Terrell may believe that he has standing to raise a Fourth Amendment objection on behalf of his co-Defendants (who were tried separately), and that his trial attorney was ineffective for failing to do so. To establish ineffective assistance on this basis, however, Terrell would have to show that the Fourth Amendment was in fact violated. See Kimmelman v. Morrison, 477 U.S. 365, 376 (1986) (where "defense counsel's failure to litigate a Fourth Amendment claim competently is the principal allegation of ineffectiveness, [petitioner] must also prove that his Fourth Amendment claim is meritorious..."). There was no such violation here. Counsel for co-Defendants mounted a substantial, though ultimately unsuccessful, challenge to the use of Title III material in this case on the basis of irregularities in the process for sealing the recordings. See Docket Entries 626, 749, 882, 946, 971, 1051, 1111. That challenge was the centerpiece of the co-Defendants' appeal, as well. Defense counsel prevailed on that argument, in that the Seventh Circuit ordered a limited remand for further findings on the matter of the failure to seal, generating another round of briefing and further written ruling from this court. See Docket Entries 2359, 2364, 2371, 2374. The admissibility of the recordings was ultimately upheld. In short, the matter was exhaustively explored, and the objection to use of the Title III materials failed.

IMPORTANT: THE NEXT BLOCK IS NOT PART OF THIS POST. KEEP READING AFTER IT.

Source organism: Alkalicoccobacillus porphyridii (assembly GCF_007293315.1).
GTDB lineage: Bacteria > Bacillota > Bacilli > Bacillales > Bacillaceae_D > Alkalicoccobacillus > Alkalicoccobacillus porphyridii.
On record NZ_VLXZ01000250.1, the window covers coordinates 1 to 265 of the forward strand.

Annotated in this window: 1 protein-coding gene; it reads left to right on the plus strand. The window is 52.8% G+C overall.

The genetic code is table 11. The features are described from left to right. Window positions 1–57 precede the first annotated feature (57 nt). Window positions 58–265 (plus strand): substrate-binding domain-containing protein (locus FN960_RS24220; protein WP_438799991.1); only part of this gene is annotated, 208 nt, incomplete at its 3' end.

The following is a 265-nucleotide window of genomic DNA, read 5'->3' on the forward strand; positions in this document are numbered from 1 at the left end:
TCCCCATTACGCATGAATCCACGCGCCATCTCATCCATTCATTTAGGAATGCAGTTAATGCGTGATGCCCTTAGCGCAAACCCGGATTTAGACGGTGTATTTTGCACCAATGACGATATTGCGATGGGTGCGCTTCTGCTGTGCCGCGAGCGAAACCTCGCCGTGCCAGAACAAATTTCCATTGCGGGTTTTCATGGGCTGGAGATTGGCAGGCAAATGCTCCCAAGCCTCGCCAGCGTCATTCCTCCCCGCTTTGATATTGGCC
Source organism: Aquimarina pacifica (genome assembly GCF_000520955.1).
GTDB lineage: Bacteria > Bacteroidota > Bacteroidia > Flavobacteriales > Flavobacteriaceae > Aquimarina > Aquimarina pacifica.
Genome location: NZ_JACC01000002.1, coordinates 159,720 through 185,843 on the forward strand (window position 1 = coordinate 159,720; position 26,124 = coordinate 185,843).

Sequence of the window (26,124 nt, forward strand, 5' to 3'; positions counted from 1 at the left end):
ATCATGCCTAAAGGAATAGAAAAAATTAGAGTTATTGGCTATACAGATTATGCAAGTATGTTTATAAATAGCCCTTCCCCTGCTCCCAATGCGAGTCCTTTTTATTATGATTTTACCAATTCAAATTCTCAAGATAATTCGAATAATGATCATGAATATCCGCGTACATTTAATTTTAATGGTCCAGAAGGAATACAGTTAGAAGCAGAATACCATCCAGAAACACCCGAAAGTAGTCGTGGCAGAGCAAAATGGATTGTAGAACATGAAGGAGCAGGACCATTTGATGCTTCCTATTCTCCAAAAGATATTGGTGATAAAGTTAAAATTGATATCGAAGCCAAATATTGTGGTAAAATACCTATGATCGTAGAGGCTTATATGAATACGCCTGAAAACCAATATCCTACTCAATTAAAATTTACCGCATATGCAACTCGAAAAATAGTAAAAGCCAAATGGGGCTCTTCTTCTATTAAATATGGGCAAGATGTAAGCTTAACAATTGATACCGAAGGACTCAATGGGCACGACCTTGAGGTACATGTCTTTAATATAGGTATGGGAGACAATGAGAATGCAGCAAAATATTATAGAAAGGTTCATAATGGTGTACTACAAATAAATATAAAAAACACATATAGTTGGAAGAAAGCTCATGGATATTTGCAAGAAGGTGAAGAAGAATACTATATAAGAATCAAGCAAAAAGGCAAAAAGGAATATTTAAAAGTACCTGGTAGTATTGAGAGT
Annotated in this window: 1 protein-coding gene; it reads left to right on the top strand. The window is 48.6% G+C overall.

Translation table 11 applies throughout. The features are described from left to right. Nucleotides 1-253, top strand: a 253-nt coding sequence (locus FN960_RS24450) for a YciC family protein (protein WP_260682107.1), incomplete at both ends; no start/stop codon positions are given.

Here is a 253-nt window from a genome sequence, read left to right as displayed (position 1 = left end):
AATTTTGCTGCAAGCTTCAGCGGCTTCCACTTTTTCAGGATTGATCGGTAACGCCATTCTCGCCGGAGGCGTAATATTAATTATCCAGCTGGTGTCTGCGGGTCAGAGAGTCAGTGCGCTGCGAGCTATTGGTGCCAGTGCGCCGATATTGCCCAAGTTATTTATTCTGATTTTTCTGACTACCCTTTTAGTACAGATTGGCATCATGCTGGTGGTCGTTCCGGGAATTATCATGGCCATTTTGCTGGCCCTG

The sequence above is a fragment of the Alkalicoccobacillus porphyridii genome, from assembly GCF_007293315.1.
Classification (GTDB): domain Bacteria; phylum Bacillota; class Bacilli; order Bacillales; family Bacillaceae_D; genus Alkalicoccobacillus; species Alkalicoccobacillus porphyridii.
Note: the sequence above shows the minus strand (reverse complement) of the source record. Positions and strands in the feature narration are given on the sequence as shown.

Finally, Terrell has suggested that trial counsel erred by failing to object to the government's presentation to the jury of the procedures for obtaining Title III authorization. The standard for assessing such a challenge is familiar: Terrell would need to establish that his attorney's performance was deficient in that it fell below an "objective standard of reasonableness" under "prevailing professional norms, " and that her performance prejudiced him. Strickland v. Washington, 466 U.S. 668, 688, 694 (1984). Terrell's claim meets neither of these standards. As noted, the government offered substantial evidence of the steps it took to obtain authorization of wiretaps-but none of those steps uncovered wrongdoing by Terrell himself. Trial counsel emphasized this point in her cross-examination of the agent: